This new posture naturally required an explanation of why the international leadership took so long to recognize the problems in Australia, particularly as various leading comrades, including Jim Robertson himself, had visited the SL/ANZ and retained personal connections with some of its members. In 1996, in rebutting the claim that the SL/U.S. leadership could not possibly have known what was going on in Australia, we pointed out that “[David S.] the father of the child was what was known as a ‘drinking buddy’ of Robertson and lived in the same house in North London with him for a number of months in 1976” (see Appendix Eiii). The ICL replied in the introduction to its “dossier”:

“What does it matter who David S. talked to or drank with? Until comrades at the January 1979 SL/ANZ conference began comparing personal experiences and putting together a picture of what Logan had done to them, David S. had no reason to see what happened to his wife during and after her pregnancy as anything other than a personal tragedy.” [LD I, p15]

If David had ample opportunity to talk and drink with Jim, then it cannot be true that for years Adaire and Bill prevented the members of the SL/ANZ from communicating the real story to the international leadership.

Sensible people may also wonder why it took David five years to “put together a picture” of what had happened to his wife and child when he had been intimately involved at every step. The explanation is that David thought that nothing particularly remarkable (within the framework of the iSt) had occurred. Anyone in the SL/ANZ who had witnessed the response John E. received when he tried to raise the “Vicky question” could only conclude that everything was kosher as far as the SL/U.S. leadership was concerned.

Of course, the “picture of what Logan had done” changed when Bill and Adaire were toppled in London and sent to New York in disgrace. Suddenly everything changed—the regime which had been “100 percent” good was soon discovered to have been almost “100 percent” bad. While the claim that the central leadership of the iSt had no idea what had been going on in Australia was preposterous, it was essential to explaining the Logan regime as the expression of a uniquely evil personality, rather than an “outback” replica of Robertson’s own operation.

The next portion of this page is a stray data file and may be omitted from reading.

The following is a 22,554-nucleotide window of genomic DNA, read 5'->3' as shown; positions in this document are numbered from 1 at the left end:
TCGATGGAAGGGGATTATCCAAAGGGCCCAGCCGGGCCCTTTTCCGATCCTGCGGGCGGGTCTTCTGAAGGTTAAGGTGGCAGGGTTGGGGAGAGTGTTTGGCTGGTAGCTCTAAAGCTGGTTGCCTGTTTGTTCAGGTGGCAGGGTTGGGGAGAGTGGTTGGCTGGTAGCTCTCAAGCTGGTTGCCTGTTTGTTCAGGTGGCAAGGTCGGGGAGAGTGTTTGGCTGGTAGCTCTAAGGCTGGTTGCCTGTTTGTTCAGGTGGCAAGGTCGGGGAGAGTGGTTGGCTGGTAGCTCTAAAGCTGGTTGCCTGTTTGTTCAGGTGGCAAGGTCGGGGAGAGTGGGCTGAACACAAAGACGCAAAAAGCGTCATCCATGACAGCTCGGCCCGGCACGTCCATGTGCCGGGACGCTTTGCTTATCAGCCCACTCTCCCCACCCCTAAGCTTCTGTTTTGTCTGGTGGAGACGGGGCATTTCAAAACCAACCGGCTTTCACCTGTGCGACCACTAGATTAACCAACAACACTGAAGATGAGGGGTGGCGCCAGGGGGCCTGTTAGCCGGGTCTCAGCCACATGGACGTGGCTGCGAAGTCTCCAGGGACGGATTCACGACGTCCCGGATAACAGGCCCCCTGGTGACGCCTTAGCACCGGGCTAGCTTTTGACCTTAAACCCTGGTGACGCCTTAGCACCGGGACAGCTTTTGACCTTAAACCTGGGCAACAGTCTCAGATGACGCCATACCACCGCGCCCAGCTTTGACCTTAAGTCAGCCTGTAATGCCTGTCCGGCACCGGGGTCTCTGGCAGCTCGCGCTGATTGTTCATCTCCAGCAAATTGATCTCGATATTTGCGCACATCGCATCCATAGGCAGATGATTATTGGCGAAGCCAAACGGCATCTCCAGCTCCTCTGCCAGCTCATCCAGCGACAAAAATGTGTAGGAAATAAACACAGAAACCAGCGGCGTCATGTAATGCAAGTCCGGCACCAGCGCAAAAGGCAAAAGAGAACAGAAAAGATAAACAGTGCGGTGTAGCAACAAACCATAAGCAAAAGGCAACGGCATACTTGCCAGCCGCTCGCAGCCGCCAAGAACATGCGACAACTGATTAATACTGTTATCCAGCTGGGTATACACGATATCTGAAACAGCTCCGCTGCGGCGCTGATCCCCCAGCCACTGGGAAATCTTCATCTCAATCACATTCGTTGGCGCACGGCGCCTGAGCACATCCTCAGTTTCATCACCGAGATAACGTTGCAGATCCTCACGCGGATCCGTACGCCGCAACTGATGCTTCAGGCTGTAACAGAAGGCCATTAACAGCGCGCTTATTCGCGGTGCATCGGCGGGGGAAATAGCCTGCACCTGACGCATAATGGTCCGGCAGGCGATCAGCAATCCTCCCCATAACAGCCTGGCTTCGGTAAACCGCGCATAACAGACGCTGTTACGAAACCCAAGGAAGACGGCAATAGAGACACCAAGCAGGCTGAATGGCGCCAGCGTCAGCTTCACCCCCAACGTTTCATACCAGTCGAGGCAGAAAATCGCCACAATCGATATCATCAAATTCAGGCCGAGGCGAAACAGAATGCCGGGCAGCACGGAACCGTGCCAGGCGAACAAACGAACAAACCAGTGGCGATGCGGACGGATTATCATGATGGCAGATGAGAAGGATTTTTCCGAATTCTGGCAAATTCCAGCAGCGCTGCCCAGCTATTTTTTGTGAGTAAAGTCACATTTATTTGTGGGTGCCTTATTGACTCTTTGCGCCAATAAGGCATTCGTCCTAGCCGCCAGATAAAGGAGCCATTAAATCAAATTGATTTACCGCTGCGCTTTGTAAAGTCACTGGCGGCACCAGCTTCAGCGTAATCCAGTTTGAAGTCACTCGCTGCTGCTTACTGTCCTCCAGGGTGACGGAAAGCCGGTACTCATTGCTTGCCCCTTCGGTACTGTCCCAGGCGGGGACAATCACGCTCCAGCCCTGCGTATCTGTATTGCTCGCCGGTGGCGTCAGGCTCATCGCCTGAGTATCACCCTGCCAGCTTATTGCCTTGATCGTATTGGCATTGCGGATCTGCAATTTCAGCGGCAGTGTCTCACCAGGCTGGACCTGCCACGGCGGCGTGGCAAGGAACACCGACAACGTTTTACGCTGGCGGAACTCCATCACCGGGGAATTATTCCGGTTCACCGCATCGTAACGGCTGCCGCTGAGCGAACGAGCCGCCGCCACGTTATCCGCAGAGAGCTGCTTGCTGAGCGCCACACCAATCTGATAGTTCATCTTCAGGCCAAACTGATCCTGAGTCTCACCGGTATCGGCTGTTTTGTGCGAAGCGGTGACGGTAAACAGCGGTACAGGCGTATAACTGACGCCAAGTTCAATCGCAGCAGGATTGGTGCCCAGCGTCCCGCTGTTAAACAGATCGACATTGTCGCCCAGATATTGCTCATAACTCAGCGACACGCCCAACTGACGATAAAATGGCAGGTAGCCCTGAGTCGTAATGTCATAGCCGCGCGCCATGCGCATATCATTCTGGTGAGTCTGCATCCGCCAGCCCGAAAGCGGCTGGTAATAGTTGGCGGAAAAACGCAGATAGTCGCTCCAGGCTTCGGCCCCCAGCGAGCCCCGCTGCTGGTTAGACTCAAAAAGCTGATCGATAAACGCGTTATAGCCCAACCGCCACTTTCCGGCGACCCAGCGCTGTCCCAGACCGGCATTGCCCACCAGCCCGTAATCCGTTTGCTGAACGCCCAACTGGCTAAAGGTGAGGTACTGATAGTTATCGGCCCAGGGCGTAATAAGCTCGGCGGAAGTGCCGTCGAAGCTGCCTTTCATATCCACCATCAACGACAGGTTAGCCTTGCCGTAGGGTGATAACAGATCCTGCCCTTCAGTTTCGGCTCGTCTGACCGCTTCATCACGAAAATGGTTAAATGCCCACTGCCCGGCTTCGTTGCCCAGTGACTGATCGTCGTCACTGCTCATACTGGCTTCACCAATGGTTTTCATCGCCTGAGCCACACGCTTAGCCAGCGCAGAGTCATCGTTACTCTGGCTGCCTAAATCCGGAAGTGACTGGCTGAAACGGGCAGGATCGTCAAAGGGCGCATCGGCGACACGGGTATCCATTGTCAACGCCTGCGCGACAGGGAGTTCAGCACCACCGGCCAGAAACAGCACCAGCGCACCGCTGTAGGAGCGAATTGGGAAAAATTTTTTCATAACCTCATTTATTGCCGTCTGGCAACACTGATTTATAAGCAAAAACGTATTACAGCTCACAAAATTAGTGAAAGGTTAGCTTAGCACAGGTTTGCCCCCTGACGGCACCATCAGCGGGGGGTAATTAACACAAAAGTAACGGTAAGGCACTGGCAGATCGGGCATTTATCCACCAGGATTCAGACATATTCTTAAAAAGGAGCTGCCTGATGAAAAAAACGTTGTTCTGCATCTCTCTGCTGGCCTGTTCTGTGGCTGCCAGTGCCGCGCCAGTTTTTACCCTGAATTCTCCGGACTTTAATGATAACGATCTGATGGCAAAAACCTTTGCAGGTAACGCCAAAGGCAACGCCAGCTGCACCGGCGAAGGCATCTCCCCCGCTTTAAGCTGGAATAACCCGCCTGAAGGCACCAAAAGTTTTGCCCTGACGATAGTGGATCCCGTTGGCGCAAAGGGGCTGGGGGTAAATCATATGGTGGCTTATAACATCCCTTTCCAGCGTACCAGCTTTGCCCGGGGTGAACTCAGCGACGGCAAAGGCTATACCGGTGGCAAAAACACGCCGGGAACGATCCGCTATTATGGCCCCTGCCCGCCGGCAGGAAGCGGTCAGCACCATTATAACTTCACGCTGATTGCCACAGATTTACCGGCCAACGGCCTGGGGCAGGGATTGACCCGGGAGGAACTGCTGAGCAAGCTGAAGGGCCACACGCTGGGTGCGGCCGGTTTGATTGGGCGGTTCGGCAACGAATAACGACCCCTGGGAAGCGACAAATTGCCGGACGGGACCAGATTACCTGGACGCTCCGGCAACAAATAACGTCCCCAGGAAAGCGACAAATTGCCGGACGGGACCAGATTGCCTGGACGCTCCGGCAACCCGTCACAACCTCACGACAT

At the trial Jim recounted how, during his January 1976 visit to a SL/ANZ summer camp, he had arranged a private meeting with Vicky:

“On my own initiative, because I’d known David S. a long time, and I was curious and a little perplexed, I asked for and I was given an interview with comrade Vicky for fifteen or twenty minutes. That was the only initiative [to talk to SL/ANZ members] on my part.” [LD II, p71]

After they “talked to no particular point” for a bit, Vicky left. Presumably Jim’s curiosity about her situation was satisfied. Bill asked Jim why he had not taken the opportunity to talk to more comrades:

Robertson: Well, I walked around, but they all seemed to be playing hard contact body sports and that was it. And I thought maybe I’m—I’m out of phase with the culture of these people. You know? I was in a strange place among people I didn’t know. I did not want to be obtrusive….I was not at ease. And so I was reserved, waiting for initiatives from—from other people or a least some understanding of how to proceed.” [LD II, pp71-72]

Robertson’s then companion, Barbara, had earlier testified that after returning from Australia Jim had stressed three things. The first was that he “complained bitterly that he had been isolated in his room for long periods of time.” [LD II, p71] Secondly, he reported that one evening Karen W., a recent in-transfer from the SL/U.S., “just happened to drop by and they talked for a long time, and that he was very grateful for this kind of contact with a comrade.”

Earlier in his testimony, Jim reported being displeased when Adaire ignored his suggestion that lodgings at the summer camp be re-jigged to put him together with Karen W.

“…I was given the VIP treatment of being left all by myself in a—in a room that held eight bunks and I was quite lonely and nobody talked to me and I am moderately shy. I had come out with Karen W. and I remember asking Adaire: Well, maybe since she moved here too, she could share the eight bunks with me? That was looked down upon askance. But I was lonely.” [LD II, p63]

He reiterated this complaint again later:

“I asked—I don’t know whether it was you [Bill] and Adaire or—or Adaire because I only remember her reaction. I said maybe Karen W____, who’s also new here, could be put in my room at night. And Adaire suggested sexual sacrilege at the thought. So I dropped that fast.” [LD II, p71]